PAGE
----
The political discourse represents the asylum seeker system metaphorically as though it is a queue and draws on this metaphor to position asylum seekers arriving in boats as “illegitimate”, “impatient”, “unfair” and “dishonest”. In contrast, those people waiting “in the queue” in refugee camps are “honest”, “fair”, “legitimate” and “patient”. Furthermore the illegitimate group disadvantages the genuine group by jumping the asylum seeker queue and effectively extending the period of time before the genuine group can receive an invitation into the Australian home. In her first major speech as Prime Minister Gillard insisted for example, that among the principles that mattered was the idea of an orderly queue:
The rule of law in a just society is part of what attracts so many people to Australia. It must be applied properly to those who seek asylum, just as it must be applied to all of us; no one should have an unfair advantage and be able to subvert orderly migration programs;
Then Opposition leader Abbott could not have agreed more strongly:
I think the people we accept should be coming the right way and not the wrong way. If you pay a people-smuggler, if you jump the queue, if you take yourself and your family on a leaky boat, that’s doing the wrong thing, not the right thing, and we shouldn’t encourage it." (Nicholson 2012)
Asylum seekers as a “natural disaster” metaphor
There has been an urge to treat the arrival of asylum seekers as akin to a natural disaster. Since 2007, media outlets have continued to routinely refer to the idea of a “flood”, a “tidal wave” or a “tsunami” when characterising the arrivals: The Australian in particular has repeatedly talked for example, about the need for an “Asylum tide swamping solution”(Australian 2013). This seems to continue to feature to some extent and in spite of some research showing a decrease in the use of these kinds of metaphors in media outlets. Romano for example, has argued that by the late 2000”s that journalists were no longer employing metaphors like “national emergency”, “invasion”, “attack”, “assaults on our shores”, “contagious disease”, “floods” or “tidal waves” to describe asylum seeker and refugee arrivals. As she notes even metaphors like “queue jumpers” used to describe boatpeople is usually used put in inverted commas or with the words “so-called” in front of it, to indicate the contentious nature of the term (Romano 2007, pp.2007:2-3).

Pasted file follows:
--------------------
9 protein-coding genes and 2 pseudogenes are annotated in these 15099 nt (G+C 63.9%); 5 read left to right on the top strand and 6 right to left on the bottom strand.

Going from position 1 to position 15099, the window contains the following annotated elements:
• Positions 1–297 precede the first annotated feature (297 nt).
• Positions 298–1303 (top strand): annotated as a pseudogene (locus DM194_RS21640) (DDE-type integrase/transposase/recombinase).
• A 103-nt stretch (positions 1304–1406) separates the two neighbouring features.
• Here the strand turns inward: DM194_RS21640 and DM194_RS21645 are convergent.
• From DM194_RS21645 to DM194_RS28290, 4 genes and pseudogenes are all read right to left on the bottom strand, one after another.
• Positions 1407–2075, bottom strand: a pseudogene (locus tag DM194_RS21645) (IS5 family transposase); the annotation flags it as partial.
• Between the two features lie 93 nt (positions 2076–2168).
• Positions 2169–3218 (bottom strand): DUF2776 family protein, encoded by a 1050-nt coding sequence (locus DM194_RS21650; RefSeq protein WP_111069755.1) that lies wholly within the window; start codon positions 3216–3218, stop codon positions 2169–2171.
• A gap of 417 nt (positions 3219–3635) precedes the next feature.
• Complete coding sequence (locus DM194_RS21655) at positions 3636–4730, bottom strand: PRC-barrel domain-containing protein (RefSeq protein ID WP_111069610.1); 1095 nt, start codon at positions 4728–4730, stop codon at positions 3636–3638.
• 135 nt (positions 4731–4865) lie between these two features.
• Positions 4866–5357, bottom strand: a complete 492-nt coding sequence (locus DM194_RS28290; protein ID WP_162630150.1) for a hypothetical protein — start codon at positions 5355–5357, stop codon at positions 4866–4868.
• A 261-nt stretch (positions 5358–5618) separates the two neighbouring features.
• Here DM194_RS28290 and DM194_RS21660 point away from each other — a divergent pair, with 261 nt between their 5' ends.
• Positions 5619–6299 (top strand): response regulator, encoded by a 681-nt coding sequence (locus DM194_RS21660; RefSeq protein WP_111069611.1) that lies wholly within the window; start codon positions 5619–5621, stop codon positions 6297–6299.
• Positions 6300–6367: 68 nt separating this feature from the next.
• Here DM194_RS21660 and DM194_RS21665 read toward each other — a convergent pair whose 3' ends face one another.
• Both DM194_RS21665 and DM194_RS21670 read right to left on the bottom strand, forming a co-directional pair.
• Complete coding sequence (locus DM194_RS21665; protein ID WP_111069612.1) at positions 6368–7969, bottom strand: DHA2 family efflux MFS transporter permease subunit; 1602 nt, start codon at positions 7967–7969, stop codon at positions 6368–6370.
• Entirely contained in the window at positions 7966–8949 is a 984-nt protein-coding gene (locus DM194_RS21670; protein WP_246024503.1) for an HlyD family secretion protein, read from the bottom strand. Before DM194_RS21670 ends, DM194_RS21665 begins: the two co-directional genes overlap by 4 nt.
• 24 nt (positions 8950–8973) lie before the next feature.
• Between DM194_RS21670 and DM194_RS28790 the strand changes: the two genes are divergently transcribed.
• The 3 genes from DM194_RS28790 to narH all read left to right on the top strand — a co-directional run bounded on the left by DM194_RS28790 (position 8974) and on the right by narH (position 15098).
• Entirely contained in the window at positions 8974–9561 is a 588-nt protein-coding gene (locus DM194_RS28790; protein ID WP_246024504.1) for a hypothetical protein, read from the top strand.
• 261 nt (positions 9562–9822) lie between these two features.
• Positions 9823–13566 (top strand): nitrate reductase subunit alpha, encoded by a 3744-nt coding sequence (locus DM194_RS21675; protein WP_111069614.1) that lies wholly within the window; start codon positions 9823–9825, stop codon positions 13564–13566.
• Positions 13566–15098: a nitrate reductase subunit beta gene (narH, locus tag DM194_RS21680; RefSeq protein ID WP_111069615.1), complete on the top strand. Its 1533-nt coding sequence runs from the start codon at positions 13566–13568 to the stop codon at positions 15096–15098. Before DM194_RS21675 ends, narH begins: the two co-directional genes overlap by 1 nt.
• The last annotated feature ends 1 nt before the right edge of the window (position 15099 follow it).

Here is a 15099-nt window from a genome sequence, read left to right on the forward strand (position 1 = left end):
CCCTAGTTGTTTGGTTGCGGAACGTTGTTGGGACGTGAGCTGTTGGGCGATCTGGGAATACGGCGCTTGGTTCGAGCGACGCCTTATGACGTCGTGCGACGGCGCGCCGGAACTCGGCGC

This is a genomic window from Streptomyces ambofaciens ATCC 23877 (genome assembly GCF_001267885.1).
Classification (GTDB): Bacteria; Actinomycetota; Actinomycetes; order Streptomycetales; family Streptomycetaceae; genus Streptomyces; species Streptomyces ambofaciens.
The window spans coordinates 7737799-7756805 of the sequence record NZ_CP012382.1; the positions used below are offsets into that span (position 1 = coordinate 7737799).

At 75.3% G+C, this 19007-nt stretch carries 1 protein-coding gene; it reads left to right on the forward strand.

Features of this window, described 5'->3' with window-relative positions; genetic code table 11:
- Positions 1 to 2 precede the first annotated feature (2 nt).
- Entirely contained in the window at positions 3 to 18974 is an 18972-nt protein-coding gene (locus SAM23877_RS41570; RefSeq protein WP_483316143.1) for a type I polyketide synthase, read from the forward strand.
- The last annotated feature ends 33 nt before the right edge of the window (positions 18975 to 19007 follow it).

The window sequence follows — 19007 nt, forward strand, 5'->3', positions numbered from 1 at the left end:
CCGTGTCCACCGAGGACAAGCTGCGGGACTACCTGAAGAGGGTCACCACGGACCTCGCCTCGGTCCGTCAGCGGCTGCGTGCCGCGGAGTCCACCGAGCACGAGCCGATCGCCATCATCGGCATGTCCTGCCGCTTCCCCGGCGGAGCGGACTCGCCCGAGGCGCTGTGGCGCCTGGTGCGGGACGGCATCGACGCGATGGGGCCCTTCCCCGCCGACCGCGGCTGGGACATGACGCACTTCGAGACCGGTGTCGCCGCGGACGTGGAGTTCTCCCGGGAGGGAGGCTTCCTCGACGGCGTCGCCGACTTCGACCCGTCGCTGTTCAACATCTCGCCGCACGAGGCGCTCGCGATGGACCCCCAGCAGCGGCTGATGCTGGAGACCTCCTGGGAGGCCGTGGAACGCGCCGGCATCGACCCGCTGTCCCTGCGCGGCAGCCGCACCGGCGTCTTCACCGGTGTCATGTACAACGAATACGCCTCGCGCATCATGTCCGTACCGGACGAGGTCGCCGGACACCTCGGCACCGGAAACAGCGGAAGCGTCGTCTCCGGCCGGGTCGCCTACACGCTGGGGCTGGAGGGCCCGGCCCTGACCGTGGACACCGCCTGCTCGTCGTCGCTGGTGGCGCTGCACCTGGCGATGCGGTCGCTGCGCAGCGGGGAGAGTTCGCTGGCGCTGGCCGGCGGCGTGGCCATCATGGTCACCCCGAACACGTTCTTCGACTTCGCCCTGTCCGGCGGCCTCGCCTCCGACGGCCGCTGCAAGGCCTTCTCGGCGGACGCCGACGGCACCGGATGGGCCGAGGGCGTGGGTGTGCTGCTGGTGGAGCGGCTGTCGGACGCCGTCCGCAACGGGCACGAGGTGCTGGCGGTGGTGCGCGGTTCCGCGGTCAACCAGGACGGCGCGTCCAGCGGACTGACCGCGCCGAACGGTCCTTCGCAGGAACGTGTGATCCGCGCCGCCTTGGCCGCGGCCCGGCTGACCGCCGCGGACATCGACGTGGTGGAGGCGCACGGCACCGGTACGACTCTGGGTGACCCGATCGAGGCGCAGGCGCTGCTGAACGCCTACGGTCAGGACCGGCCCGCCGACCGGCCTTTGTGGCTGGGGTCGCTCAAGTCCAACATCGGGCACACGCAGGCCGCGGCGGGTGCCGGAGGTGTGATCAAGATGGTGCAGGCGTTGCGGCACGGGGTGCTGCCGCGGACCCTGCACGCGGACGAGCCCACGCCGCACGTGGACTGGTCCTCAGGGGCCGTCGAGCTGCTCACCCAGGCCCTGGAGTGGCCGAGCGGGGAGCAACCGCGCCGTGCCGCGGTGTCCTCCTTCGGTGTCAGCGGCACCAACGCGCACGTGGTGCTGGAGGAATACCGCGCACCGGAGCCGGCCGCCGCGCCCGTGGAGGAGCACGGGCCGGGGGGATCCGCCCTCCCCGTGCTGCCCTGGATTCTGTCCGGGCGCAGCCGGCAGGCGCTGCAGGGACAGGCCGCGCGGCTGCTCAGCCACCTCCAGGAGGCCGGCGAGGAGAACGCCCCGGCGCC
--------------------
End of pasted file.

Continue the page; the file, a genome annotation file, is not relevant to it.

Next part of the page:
It can be argued that both the Labor and Coalition governments have used the undoubted fact that there were deaths at sea due to drowning of people on ill-fated boats making the journey to Australia, especially between 2011-2013, to embellish and augment the “asylum seeker as natural disaster metaphor”.
This possibly leads many Australians to think that like any disaster, the drownings could be avoided simply if asylum seekers took the “right routes” to enter Australia. While this does not only reinforce the “queue metaphor” that portrays asylum seekers as illegitimate, it is also responsible for a number of other policy focuses of government such as the excisions of Australia’s territories and offshore processing.
As Briskman (2013) has argued “… compassion for asylum seekers can be used opportunistically to portray the tragedy of death at sea as a justification for stricter policies against people trying hard to seek sanctuary in Australia”. She argues that increases in the number of arrivals of people by boat to Australia after 2010, and the losses of lives at sea due to boat capsizes resulted in heightened attention politically which assisted in building a foundation for harsher policies (Briskman 2013).
This was evident when then Prime Minister Julia Gillard appointed an Expert Panel on Asylum Seekers in June 2012 to “provide advice on policy options to prevent asylum seekers from risking their lives on dangerous boat journey’s to Australia”. It was framed to provide advice on policy options to prevent asylum seekers from “risking their lives on dangerous boat journeys to Australia”. In essence, the language and discourse focused more on people risking their lives on ill-fated and dangerous and less on those that would later detain or deport those who survived through the “dangerous boat journeys” at sea.
In their final report the Expert Panel Report the panel made 22 recommendations in the form of short-term and long-term proposals. Indeed the panel, after generating views far and wide, noted that there were no quick or simple solutions (Anonymous 2012). However, what followed as a consequence was that Government was quick to introduce legislation such as the Migration Amendment (Unauthorised Maritime Arrivals and Other Measures) Bill 2012 to reinstate offshore processing that passed in parliament with the support of the federal opposition. By August 13th, 2012, legislation had approved the processing of asylum seekers in both Nauru and Manus Island where asylum seekers would be held in detention for unspecified period of time. Those already onshore were held on the new “no advantage test” which meant that no onshore “boat arrival” (asylum seeker) would be processed in less time than those waiting for processing in third countries.